Much of Seventeen’s charm for many readers will be found in the novel’s quality as a period piece. It provides a solid sense of setting, character, and values as they were in the American Midwest in the first quarter of the twentieth century.
Although the novel’s setting is not explicitly identified, Booth Tarkington’s midwestern readers of 1916, and particularly his Indiana readers, would assume from the first sentence’s reference to Washington Street and Central Avenue that the novel’s action takes place in Indianapolis, Tarkington’s hometown. The author’s detailed descriptions of costume and customs of white middle-class Americans and his rendering of speech patterns and vocabulary not only are a source of his deliberate humor but also serve to ground the novel in a tangible realism.
Seventeen is, above all, a romantic comedy, a story that focuses mostly on lives that are divorced from any grim concerns of making a living, dealing with illness, or worrying about what evils may lurk in the city or in the hearts of its inhabitants. Seventeen’s midwestern setting is a place where there is no crime and little poverty, at least among the white middle-class characters who are the center of the author’s attention.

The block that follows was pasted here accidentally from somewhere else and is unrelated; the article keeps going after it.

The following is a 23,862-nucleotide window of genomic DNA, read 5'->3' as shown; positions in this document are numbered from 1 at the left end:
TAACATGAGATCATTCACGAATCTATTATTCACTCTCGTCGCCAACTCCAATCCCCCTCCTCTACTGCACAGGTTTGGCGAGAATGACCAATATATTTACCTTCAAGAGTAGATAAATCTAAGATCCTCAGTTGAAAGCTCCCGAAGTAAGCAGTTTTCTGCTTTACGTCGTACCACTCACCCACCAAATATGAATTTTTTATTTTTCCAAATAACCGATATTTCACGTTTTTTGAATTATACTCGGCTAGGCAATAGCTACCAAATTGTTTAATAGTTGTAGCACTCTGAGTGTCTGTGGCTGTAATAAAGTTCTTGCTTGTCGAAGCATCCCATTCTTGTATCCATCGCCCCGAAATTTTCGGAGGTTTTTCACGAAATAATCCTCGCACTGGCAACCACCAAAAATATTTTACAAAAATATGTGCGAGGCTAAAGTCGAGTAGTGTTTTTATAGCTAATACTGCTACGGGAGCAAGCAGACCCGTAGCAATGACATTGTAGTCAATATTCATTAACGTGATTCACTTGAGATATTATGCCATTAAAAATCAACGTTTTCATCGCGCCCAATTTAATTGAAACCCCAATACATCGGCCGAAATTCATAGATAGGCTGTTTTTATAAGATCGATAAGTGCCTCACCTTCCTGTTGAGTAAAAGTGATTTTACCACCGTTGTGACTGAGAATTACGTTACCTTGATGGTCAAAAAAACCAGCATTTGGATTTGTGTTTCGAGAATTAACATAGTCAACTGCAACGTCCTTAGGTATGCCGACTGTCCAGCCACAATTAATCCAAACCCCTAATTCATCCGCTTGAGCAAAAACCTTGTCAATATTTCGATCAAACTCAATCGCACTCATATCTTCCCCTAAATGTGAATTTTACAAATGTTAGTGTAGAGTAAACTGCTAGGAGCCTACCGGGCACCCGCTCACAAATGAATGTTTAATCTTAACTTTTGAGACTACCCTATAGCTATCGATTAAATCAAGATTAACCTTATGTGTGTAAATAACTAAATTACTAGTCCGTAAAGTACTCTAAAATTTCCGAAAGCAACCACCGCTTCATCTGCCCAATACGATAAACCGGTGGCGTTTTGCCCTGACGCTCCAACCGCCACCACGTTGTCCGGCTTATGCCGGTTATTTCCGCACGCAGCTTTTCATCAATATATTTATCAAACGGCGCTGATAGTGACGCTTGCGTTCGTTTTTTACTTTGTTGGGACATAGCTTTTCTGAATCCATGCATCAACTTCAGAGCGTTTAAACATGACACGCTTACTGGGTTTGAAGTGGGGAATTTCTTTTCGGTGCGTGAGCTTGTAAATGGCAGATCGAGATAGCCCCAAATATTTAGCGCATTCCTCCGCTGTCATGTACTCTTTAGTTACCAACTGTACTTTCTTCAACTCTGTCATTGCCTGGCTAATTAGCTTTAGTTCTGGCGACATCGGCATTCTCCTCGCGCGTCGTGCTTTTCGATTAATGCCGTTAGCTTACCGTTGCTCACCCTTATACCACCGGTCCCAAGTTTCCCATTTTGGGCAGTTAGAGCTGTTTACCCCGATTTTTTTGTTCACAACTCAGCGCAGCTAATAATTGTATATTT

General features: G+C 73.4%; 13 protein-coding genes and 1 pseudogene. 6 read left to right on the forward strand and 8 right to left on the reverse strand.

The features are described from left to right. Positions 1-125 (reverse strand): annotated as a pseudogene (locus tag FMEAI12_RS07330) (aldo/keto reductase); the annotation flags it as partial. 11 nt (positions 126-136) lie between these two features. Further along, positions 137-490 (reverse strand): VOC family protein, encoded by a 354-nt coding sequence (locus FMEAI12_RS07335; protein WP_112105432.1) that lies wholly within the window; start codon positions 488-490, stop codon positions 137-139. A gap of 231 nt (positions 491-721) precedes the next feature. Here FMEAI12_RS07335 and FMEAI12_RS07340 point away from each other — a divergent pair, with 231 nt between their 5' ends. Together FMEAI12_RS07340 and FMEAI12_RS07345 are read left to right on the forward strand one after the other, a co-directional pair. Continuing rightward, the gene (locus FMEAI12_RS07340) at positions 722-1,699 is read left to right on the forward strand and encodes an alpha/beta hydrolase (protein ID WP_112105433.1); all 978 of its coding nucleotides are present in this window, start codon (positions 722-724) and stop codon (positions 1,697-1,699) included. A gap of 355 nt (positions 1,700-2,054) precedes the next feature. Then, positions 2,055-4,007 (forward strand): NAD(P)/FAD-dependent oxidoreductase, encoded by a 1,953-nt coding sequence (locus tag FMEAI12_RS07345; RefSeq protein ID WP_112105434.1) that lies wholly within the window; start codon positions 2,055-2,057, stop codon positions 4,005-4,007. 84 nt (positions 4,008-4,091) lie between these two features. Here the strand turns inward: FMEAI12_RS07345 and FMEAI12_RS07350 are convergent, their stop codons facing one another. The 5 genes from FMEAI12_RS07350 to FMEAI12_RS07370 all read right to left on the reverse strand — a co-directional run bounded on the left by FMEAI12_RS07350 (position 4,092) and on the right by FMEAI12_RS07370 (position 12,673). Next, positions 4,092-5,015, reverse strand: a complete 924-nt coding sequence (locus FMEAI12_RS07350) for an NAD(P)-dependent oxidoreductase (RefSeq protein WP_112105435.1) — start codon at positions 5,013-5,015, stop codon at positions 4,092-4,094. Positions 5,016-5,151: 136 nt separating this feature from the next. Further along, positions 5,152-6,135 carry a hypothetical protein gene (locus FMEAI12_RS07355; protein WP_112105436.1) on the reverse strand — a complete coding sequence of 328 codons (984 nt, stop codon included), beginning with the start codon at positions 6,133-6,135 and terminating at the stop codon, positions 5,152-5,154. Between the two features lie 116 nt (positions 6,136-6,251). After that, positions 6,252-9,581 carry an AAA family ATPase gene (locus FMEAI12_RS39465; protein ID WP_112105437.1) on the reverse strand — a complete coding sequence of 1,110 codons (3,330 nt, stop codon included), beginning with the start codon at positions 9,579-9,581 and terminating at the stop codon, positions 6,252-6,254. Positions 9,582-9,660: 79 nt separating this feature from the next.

As for the African Americans who appear in the novel, however, they are, socially and historically, only one step removed from slavery. Genesis, for example, is a servant and a worker of odd jobs, thoroughly accustomed to taking orders from his white employers and recognizing his secondary place in this society. Nevertheless, Genesis has his own ambitions, as the reader sees, when he enthusiastically works part-time as a waiter for catered affairs, a job he considers a definite step upward on the social ladder. Then, too, as an heir to the literary type of the kindly African American father figure, Genesis often looks with amusement and bemusement on the activities of white...
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